sjansen at buscaluz.org
Fri Aug 12 11:34:07 MDT 2005
On Fri, 2005-08-12 at 10:03 -0700, Jonathan Ellis wrote:
> Having used languages that allow flexibility and expressiveness without
> encouraging unmaintainable "what the hell does this block do" 6 months
> later, it's not an either/or. Perl zealots like to try to make it seem
> like it is, but it isn't.
Okay, cite a counter example.
I just think you've only read amateur Perl code. C has none of the
complexity of Perl, but the ugliest code I've ever seen was written in
C. The language wasn't at fault, it was the programmers (plural) that
hadn't bothered actually learning the language.
Java -- Don't make me laugh. Maybe you've just gotten used to doing 100
XML pushups every morning then walking around on an Intellisense crutch
all day. Java has a great environment of tools built around it, but the
language itself is hardly expressive.
Lisp -- Nice language. You have to find a balance and for mainstream use
the community is too small. For academic and advanced technical use, a
good choice and cleaner than Perl.
Python -- A language only gets to betray me once. Perl has also done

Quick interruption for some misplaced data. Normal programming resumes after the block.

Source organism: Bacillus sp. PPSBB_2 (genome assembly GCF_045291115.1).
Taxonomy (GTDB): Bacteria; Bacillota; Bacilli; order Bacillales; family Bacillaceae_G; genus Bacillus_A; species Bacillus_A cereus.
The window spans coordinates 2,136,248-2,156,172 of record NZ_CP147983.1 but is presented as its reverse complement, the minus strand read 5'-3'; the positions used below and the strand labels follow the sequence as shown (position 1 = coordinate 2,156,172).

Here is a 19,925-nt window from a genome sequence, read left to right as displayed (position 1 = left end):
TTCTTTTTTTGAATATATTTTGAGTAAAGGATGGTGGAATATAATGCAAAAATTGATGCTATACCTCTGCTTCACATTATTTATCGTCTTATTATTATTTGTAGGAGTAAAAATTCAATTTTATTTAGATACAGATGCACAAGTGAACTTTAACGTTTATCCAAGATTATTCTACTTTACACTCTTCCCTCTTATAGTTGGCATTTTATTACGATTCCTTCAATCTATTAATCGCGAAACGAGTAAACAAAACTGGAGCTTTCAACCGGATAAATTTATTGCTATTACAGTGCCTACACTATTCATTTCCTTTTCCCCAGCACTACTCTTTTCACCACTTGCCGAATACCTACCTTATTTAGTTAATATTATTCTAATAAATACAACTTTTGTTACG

what I expected. Python broke at the edges when I started exploring.
Ruby -- Has a bright future. My preferred language, but you can't claim
yet that it is as mature and feature rich as Perl. Nor does it have a
large a tool chest yet.
C++ -- *gag* All of the danger of C, none of the simplicity.
C -- A fun, simple language. Hardly expressive.
D -- Too new.
PHP -- All of maintenance problems of Perl, none of the beauty,
consistency, or expressiveness. If you're going to say mean things about
Perl, you'd better hate PHP with a deep and constantly burning loathing.
VB -- Okay, I threw this one in because I was having trouble thinking of
Stuart Jansen e-mail/jabber: sjansen at buscaluz.org
"XML is like violence: if it doesn't solve your problem, you aren't
using enough of it." - Chris Maden
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